by Eric Stiefel

Whether we watch the nightjars return to haunt the trees, or if we only
hear them calling out to one another, softly,
                                                                  before fading to their secret lives—

                 When you press your hands to my chest, I catch you watching
our movements in the mirror, a maze of candles stuttering out in the dining room
before you turn away, as if to keep this moment, somehow, for yourself—

Just as rows of pomegranates coat a dust-lined field, their fruits
having fallen over fullness or neglect,
                                                            sitting swollen in the dusk—

You dreamed, you’d told me, for the first time in weeks.  I remember
washing the spoons as you slept, then the knives, and then a sense of stillness,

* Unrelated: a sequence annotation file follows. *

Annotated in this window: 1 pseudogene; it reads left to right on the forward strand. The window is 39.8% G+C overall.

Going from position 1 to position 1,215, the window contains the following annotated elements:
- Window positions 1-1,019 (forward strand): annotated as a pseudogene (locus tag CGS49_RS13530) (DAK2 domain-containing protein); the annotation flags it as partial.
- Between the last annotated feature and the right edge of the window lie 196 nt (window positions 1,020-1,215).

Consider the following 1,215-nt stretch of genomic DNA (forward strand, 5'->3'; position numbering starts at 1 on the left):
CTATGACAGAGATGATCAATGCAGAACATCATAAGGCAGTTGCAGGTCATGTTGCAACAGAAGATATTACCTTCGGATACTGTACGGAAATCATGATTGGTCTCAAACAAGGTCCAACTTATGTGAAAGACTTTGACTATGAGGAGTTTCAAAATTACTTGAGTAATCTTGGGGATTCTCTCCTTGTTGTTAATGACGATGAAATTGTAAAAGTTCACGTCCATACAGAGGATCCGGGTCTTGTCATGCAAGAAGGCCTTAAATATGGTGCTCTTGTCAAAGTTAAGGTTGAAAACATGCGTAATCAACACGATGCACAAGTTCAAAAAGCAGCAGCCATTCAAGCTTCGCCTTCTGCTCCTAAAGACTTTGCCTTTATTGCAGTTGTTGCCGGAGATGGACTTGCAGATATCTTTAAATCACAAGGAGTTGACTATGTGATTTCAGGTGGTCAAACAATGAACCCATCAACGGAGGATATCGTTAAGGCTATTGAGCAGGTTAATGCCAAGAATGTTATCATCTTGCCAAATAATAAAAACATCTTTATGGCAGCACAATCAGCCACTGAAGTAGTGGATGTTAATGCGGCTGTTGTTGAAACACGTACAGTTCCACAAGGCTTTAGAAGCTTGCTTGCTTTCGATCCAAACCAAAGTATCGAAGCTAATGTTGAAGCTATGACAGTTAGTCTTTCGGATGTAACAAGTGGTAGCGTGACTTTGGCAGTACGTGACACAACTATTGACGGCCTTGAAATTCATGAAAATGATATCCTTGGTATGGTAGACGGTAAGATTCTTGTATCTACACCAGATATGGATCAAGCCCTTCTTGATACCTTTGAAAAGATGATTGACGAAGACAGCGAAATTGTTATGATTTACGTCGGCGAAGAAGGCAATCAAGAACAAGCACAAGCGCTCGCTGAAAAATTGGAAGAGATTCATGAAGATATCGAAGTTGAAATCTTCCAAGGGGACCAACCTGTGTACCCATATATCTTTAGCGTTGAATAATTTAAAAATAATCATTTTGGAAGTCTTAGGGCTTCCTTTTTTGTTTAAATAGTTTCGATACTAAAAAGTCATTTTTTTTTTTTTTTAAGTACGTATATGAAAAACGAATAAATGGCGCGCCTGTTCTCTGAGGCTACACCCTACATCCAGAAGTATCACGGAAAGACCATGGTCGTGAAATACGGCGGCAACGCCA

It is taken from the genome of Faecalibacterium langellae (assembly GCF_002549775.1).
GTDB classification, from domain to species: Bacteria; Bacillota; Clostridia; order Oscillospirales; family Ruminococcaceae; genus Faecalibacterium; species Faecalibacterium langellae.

fleeting, as birds in winter, waiting prone amongst the ferns and their leaves.


Eric Stiefel lives in Athens, Ohio.  He received his MFA in
poetry from Washington University in St. Louis, where he was
also Junior Fellow in Poetry.  Currently, he teaches at Ohio
University, where he is a PhD candidate.  Stiefel was the winner
of the 2018
Sequestrum New Writer Awards and was a finalist
in the 2018 Poetry Prize from
The Penn Review.   

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Apple Valley Review:
A Journal of Contemporary

ISSN 1931-3888

Volume 15, Number 1
(Spring 2020)

Copyright © 2020
by Leah Browning, Editor.  

All future rights to material
published in the
Valley Review
are retained
by the individual authors
and artists.